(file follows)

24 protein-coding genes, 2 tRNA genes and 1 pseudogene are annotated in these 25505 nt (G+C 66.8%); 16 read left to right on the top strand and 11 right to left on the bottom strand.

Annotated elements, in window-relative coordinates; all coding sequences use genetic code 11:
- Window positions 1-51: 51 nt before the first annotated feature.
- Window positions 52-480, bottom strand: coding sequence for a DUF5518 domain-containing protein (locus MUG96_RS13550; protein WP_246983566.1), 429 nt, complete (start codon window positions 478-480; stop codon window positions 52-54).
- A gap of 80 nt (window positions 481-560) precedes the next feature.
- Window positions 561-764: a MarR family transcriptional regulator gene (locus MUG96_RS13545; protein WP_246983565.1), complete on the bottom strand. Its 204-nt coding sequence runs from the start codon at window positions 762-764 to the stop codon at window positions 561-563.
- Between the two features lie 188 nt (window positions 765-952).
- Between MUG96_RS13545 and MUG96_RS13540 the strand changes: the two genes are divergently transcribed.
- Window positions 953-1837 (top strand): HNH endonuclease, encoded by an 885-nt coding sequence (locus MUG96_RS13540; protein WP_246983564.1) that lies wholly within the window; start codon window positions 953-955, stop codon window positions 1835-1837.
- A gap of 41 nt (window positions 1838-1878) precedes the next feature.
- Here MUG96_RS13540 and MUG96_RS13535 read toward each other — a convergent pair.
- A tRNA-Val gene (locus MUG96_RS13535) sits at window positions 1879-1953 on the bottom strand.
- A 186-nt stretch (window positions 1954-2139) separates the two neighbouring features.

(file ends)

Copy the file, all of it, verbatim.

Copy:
24 protein-coding genes, 2 tRNA genes and 1 pseudogene are annotated in these 25505 nt (G+C 66.8%); 16 read left to right on the top strand and 11 right to left on the bottom strand.

Annotated elements, in window-relative coordinates; all coding sequences use genetic code 11:
- Window positions 1-51: 51 nt before the first annotated feature.
- Window positions 52-480, bottom strand: coding sequence for a DUF5518 domain-containing protein (locus MUG96_RS13550; protein WP_246983566.1), 429 nt, complete (start codon window positions 478-480; stop codon window positions 52-54).
- A gap of 80 nt (window positions 481-560) precedes the next feature.
- Window positions 561-764: a MarR family transcriptional regulator gene (locus MUG96_RS13545; protein WP_246983565.1), complete on the bottom strand. Its 204-nt coding sequence runs from the start codon at window positions 762-764 to the stop codon at window positions 561-563.
- Between the two features lie 188 nt (window positions 765-952).
- Between MUG96_RS13545 and MUG96_RS13540 the strand changes: the two genes are divergently transcribed.
- Window positions 953-1837 (top strand): HNH endonuclease, encoded by an 885-nt coding sequence (locus MUG96_RS13540; protein WP_246983564.1) that lies wholly within the window; start codon window positions 953-955, stop codon window positions 1835-1837.
- A gap of 41 nt (window positions 1838-1878) precedes the next feature.
- Here MUG96_RS13540 and MUG96_RS13535 read toward each other — a convergent pair.
- A tRNA-Val gene (locus MUG96_RS13535) sits at window positions 1879-1953 on the bottom strand.
- A 186-nt stretch (window positions 1954-2139) separates the two neighbouring features.